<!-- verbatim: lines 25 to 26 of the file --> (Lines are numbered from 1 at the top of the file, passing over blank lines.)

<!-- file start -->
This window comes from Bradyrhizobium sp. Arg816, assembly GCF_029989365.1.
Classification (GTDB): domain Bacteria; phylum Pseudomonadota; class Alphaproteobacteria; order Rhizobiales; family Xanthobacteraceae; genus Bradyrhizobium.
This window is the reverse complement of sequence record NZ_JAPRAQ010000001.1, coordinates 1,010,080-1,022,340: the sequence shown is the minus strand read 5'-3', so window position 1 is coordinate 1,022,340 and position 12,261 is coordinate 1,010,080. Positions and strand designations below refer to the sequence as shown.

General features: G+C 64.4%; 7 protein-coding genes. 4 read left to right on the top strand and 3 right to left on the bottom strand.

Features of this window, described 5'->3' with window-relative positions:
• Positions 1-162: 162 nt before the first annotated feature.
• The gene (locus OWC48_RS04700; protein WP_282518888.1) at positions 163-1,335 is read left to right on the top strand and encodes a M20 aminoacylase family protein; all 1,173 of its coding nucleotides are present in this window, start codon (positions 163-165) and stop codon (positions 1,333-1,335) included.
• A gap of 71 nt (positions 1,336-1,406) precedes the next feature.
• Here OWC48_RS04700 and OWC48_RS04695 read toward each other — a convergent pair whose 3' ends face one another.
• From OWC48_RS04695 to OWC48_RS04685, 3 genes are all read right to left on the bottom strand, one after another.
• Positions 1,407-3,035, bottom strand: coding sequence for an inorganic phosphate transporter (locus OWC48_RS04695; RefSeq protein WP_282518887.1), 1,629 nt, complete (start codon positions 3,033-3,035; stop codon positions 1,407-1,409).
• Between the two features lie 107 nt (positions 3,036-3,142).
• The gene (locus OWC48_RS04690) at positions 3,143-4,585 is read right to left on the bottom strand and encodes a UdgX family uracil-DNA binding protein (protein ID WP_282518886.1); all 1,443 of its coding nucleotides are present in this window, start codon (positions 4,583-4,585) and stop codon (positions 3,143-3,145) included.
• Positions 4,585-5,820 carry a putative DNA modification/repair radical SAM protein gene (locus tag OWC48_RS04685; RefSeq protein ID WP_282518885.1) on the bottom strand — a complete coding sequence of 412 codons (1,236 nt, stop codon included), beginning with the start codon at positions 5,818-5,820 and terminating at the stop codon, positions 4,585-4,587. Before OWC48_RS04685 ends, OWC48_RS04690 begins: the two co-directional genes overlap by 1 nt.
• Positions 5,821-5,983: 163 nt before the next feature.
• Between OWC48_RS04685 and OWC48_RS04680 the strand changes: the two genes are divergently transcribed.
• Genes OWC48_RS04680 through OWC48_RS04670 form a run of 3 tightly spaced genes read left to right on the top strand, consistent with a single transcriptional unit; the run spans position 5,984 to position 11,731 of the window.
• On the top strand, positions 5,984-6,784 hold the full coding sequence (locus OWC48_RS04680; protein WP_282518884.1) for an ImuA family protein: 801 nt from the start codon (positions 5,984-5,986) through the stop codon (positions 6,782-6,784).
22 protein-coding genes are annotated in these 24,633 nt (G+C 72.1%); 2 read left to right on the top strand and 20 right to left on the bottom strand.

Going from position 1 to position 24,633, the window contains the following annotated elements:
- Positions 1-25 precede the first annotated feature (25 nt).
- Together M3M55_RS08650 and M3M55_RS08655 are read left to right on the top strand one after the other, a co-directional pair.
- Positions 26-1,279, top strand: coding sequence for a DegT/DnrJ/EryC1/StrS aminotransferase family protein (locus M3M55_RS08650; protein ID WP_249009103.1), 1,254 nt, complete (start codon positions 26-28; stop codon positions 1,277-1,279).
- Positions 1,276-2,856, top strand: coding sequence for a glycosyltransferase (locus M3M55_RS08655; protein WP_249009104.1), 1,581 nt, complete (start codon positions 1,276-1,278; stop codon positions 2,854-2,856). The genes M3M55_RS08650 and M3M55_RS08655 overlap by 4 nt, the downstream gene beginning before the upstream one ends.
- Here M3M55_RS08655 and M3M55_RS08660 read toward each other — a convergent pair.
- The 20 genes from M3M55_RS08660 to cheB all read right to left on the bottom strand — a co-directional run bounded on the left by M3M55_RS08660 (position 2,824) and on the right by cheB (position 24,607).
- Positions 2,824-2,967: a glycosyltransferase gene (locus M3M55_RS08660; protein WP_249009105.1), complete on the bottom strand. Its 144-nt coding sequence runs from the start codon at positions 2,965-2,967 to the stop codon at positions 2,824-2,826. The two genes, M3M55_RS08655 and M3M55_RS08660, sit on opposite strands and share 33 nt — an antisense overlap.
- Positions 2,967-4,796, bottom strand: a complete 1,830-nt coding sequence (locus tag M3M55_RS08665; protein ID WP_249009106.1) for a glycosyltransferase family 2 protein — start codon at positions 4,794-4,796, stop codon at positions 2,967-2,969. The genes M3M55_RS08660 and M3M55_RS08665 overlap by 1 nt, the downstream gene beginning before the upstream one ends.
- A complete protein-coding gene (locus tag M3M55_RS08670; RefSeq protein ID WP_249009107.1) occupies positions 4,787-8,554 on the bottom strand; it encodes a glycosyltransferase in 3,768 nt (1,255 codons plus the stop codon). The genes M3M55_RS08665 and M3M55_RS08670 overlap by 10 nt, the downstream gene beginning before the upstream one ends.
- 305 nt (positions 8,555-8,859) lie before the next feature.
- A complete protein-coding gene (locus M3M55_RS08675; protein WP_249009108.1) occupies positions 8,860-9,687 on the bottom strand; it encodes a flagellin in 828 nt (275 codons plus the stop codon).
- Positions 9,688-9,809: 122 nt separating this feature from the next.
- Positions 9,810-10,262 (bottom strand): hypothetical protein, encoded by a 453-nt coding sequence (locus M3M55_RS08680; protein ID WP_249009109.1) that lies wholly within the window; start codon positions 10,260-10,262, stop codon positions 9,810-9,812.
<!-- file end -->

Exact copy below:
- Here M3M55_RS08655 and M3M55_RS08660 read toward each other — a convergent pair.
- The 20 genes from M3M55_RS08660 to cheB all read right to left on the bottom strand — a co-directional run bounded on the left by M3M55_RS08660 (position 2,824) and on the right by cheB (position 24,607).